Idiopathic Central Sleep Apnea: A Case Report

  • Besharat Rahimi Advanced Thoracic Research Center, Tehran University of Medical Sciences, Tehran, Iran
  • Hossein Kazemizadeh Advanced Thoracic Research Center, Tehran University of Medical Sciences, Tehran, Iran
  • Maryam Edalati Fard Advanced Thoracic Research Center, Tehran University of Medical Sciences, Tehran, Iran
Keywords: Continuous positive airway pressure, Central sleep apnea, Polysomnography


Background and Objective: Central sleep apnea (CSA) is defined as cessation of breathing in the absence of ventilatory drive for at least 10 seconds. Idiopathic central sleep apnea (ICSA) is a rare disorder with unclear etiology, and diagnosis is made upon exclusion of other causes. Many of the patients with ICSA do not receive appropriate treatment.

Case Report: Here, we report a 38-year-old man with history of daily hypersomnolence and decreased concentration since two years before referring to our center. After comprehensive medical approach for CSA, he was diagnosed as ICSA. The patient did not respond and did not tolerate continuous positive airway pressure (CPAP). Zolpidem was prescribed for the patient, and he had dramatic improvement of symptoms.

Conclusion: ICSA is a rare sleep breathing disorder presenting with CSA, and may be misdiagnosed with other causes of CSA in the cases of non-appropriate medical evaluation. However, there is no definite treatment.



1. Bradley TD, Phillipson EA. Central sleep ap-nea. Clin Chest Med 1992; 13: 493-505.
2. Bixler EO, Vgontzas AN, Ten Have T, et al. Ef-fects of age on sleep apnea in men: I. Prevalence and severity. Am J Respir Crit Care Med 1998; 157: 144-8.
3. Bixler EO, Vgontzas AN, Lin HM, et al. Preva-lence of sleep-disordered breathing in women: Effects of gender. Am J Respir Crit Care Med 2001; 163: 608-13.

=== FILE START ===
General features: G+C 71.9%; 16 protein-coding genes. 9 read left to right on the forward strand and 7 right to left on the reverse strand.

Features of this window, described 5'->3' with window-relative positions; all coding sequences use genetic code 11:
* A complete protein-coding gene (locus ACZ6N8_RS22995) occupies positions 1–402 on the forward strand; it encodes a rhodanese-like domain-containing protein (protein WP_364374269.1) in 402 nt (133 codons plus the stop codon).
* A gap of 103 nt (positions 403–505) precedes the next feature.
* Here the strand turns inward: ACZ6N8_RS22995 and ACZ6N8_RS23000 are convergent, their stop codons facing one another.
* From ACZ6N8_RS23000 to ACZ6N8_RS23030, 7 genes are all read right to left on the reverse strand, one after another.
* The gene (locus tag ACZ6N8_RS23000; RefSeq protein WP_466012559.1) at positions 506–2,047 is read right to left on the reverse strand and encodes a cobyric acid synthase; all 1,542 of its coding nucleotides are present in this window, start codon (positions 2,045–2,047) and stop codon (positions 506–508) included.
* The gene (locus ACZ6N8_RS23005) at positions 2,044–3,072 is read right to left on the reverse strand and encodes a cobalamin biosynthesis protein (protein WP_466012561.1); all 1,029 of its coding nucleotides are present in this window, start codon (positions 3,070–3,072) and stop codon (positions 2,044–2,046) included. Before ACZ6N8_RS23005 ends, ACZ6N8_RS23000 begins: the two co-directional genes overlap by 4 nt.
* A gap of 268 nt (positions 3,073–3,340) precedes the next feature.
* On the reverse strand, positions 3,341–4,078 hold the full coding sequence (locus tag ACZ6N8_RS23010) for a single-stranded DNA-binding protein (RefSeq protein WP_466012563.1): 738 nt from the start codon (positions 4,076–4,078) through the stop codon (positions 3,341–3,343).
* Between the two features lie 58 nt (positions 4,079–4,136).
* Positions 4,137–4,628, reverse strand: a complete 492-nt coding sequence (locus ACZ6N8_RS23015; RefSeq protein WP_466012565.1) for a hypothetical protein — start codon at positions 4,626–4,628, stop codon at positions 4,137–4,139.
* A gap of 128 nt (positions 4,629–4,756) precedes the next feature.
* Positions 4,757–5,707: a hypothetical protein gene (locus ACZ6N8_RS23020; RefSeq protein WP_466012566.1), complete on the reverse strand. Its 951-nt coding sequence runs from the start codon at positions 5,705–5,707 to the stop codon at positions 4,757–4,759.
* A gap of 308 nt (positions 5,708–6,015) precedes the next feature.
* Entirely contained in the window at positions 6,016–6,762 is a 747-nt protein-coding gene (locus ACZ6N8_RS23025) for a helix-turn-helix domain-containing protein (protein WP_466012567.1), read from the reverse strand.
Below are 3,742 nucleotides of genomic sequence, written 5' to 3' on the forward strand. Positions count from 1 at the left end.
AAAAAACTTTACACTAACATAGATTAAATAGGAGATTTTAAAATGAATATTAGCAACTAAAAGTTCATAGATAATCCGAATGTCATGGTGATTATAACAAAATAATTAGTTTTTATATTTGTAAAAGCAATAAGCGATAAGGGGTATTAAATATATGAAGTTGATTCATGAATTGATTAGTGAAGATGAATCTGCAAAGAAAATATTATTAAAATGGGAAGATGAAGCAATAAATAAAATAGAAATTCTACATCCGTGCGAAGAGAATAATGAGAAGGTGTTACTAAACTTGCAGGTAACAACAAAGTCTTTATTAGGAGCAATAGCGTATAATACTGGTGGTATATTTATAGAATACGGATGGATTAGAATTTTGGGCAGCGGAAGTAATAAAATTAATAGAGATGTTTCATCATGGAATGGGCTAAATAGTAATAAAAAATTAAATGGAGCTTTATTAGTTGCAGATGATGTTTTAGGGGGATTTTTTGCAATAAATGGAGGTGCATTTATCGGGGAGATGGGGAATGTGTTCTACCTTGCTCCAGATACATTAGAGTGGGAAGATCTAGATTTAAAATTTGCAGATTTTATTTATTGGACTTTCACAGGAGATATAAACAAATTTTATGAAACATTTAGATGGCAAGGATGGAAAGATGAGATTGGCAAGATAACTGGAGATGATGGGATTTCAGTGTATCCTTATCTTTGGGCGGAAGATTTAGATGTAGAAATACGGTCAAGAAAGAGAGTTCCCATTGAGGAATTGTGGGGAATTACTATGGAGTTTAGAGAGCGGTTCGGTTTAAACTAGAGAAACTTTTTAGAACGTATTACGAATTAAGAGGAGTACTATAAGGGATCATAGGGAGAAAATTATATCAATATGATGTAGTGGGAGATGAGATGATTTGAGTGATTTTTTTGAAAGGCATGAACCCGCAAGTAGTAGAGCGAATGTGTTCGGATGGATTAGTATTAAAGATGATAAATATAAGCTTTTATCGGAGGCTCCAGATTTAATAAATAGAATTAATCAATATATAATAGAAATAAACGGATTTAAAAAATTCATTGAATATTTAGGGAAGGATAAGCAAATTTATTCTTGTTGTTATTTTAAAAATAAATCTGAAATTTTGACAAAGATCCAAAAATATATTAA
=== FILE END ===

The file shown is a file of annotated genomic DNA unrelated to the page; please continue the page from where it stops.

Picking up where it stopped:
4. Xie A, Wong B, Phillipson EA, et al. Interaction of hyperventilation and arousal in the pathogenesis of idiopathic central sleep apnea. Am J Respir Crit Care Med 1994; 150: 489-95.
5. Bradley TD, McNicholas WT, Rutherford R, et al. Clinical and physiologic heterogeneity of the central sleep apnea syndrome. Am Rev Respir Dis 1986; 134: 217-21.
6. Quera-Salva MA, McCann C, Boudet J, et al. Effects of zolpidem on sleep architecture, night time ventilation, daytime vigilance and performance in heavy snorers. Br J Clin Pharmacol 1994; 37: 539-43.
7. Zucconi M, Ferri R. B. Assessment of sleep disorders and diagnostic. In: Bassetti C, Dogas Z, Peigneux P, Editors. Sleep medicine textbook. Regens-burg, Germany: European Sleep Research Society; 2014. p. 98-9.
8. Berry RB, Brooks R, Gamaldo CE, et al. The AASM manual for the scoring of sleep and associated events: Rules, terminology and technical specifica-tions. Darien, IL: American Academy of Sleep Medi-cine; 2014.
9. Ryan CM, Bradley TD. Central sleep apnea. In: Broaddus VC, Mason RC, Ernst JD, Editors. Murray & Nadel's textbook of respiratory medicine e-book. Phila-delphia, PA: Elsevier Health Sciences; 2015. p. 1569-82.
10. Malhotra A, Owens RL. What is central sleep apnea? Respir Care 2010; 55: 1168-78.
11. Walker JM, Farney RJ, Rhondeau SM, et al. Chronic opioid use is a risk factor for the development of central sleep apnea and ataxic breathing. J Clin Sleep Med 2007; 3: 455-61.
12. Szollosi I, Jones M, Morrell MJ, et al. Effect of CO2 inhalation on central sleep apnea and arousals from sleep. Respiration 2004; 71: 493-8.
13. Eckert DJ, Jordan AS, Merchia P, et al. Central sleep apnea: Pathophysiology and treatment. Chest 2007; 131: 595-607.
14. Quadri S, Drake C, Hudgel DW. Improvement of idiopathic central sleep apnea with zolpidem. J Clin Sleep Med 2009; 5: 122-9.
How to Cite
Rahimi B, Kazemizadeh H, Edalati Fard M. Idiopathic Central Sleep Apnea: A Case Report. J Sleep Sci. 3(1-2):41-44.
Case Report(s)